Last week I finished reading No Way Home by Dr. David S. Wilcove. In brief, this book is about the decline and extinction of the phenomena of mass migration. Plus much more.
I used a little over 19 page flags in various neon colors and every few pages I found myself looking around for the highlighter which I was always sitting on. I enjoyed the book and at the conclusion I felt I learned a great deal about places I have never been and can’t see myself ever going to, like the deserts of Africa or the middle of the Atlantic Ocean. I conversed with friends who had also joined in this Clifton Institute Book Club read about my over all impression. Which was, that the book is wonderfully accessible to the interested layperson with out missing the opportunity to teach. It wasn’t until I watch Alison Zak’s interview of the author that I realized there was an even greater message. When I heard it, I got goose bumps and immediately knew I had to share.
Approximately 18 minutes into this 30 minute interview Dr. Wilcove pointed out that the individual can take action. I had not even thought to ask myself what can I do. The problem seemed so large, so global, unreachable for someone like me. I put the book down thinking I am glad I am a bit more educated. What I should have done was ask, “What can I as an individual do to help stave the loss of the mass migration phenomena?”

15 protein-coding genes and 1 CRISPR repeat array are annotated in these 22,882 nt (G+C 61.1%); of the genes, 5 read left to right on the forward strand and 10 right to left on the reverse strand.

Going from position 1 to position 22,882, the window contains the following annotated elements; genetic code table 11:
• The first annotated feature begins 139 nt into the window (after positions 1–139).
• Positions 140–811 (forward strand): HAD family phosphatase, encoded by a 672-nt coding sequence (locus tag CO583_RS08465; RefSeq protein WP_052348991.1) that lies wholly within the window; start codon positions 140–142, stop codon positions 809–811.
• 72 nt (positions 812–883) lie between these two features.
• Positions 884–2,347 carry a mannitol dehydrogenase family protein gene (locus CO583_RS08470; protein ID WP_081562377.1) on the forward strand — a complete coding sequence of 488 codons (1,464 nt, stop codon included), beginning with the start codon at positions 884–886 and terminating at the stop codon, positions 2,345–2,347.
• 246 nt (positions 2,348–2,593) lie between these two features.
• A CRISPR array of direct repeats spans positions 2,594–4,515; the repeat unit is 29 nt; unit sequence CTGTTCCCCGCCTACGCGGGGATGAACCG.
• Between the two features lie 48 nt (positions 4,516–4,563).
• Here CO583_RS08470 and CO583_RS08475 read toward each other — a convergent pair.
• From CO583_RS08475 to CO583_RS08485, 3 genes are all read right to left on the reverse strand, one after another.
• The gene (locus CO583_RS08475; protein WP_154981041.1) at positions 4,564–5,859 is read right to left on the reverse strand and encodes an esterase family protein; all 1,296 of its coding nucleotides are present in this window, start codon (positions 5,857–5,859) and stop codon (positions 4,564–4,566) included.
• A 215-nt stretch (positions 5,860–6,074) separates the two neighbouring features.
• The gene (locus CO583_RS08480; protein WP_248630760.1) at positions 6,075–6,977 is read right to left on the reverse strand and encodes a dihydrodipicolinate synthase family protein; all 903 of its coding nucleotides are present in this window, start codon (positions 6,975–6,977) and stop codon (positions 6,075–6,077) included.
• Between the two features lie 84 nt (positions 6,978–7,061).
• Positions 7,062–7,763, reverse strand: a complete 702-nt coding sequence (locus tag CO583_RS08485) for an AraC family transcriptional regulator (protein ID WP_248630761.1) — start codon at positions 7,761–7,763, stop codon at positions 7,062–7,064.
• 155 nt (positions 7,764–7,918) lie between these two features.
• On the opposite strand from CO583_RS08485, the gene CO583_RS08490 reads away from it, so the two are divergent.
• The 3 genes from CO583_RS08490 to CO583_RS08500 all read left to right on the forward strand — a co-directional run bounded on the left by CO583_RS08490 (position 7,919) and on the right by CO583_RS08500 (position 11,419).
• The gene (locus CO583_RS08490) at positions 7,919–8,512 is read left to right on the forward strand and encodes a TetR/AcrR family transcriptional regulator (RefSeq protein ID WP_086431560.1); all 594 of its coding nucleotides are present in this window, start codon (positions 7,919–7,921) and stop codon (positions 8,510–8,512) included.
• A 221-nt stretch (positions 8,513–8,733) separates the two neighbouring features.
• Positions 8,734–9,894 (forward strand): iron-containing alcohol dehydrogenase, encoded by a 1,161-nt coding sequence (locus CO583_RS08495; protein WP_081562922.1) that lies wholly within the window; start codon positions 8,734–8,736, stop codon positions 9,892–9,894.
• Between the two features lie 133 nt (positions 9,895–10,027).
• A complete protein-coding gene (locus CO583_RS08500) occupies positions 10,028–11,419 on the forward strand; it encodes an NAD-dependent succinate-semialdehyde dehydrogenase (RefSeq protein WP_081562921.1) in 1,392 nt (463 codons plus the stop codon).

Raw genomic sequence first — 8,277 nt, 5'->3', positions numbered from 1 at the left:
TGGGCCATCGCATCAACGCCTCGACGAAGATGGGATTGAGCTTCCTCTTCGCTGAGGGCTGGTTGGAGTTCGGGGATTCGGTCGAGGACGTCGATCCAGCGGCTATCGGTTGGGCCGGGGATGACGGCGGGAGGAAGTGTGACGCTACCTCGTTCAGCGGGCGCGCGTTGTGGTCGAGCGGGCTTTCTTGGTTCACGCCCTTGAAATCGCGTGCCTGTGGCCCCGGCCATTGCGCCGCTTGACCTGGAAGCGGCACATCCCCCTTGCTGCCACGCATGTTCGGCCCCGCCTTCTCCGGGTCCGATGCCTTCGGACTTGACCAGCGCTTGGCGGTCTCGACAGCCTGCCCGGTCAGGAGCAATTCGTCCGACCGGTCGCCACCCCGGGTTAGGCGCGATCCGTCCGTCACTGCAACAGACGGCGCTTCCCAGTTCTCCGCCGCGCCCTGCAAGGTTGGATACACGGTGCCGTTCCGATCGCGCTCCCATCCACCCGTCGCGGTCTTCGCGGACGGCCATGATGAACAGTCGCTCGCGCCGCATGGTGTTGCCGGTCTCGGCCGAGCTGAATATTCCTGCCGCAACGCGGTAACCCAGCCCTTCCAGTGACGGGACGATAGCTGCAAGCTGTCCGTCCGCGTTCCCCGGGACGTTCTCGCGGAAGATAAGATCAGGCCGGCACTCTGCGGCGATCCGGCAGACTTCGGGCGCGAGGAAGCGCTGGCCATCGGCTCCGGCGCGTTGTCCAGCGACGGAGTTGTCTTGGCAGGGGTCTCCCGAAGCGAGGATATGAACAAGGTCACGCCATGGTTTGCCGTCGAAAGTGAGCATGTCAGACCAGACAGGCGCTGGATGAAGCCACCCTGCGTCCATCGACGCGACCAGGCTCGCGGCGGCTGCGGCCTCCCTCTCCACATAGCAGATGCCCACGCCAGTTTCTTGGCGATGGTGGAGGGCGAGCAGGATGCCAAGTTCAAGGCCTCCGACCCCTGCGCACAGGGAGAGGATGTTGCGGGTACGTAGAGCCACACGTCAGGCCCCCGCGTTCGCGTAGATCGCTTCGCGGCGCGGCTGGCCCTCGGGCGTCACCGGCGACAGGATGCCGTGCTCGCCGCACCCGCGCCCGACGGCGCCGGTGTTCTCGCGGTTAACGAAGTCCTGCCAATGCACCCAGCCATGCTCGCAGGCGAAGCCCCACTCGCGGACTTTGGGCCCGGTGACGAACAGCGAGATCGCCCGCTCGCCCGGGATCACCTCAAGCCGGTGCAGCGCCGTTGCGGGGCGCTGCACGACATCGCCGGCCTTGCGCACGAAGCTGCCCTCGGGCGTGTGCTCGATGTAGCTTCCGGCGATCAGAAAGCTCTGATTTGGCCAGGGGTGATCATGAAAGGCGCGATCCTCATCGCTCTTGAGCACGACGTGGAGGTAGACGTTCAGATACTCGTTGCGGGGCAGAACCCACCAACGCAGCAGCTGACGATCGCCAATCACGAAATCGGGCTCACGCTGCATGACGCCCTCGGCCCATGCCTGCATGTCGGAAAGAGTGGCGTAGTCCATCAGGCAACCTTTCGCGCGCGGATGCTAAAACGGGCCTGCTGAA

Dr. Wilcove’s answer, create places of respite in your yard by planting native plants!! I say to myself in a scolding voice, “Why did this not jump off the page as I read? How could I miss this?” Of course we as individuals can drive positive change by planting milkweed (Asclepias) for the Monarch, and filling our yards with woody shrubs like Red Chokeberry (Aronia arbutifolia) producing berries that ripen just in time to fuel migrating song birds.
So as we go into this July 4th weekend of celebrating this great nation we live in. I encourage you to walk around your yard, no matter how big or small, find a naked spot that could use a plant, and head to your local native plant nursery. Buy five of the same species of plant. Set them in well dug holes (twice the size of the growing container) in a grouping of five, water deeply. Now sit back, enjoy, you just took action to improved this planet we call Earth!
And while you’re admiring your new plantings watch Alison’s interview. It’s wonderful, and informative even if you have not read the book, yet.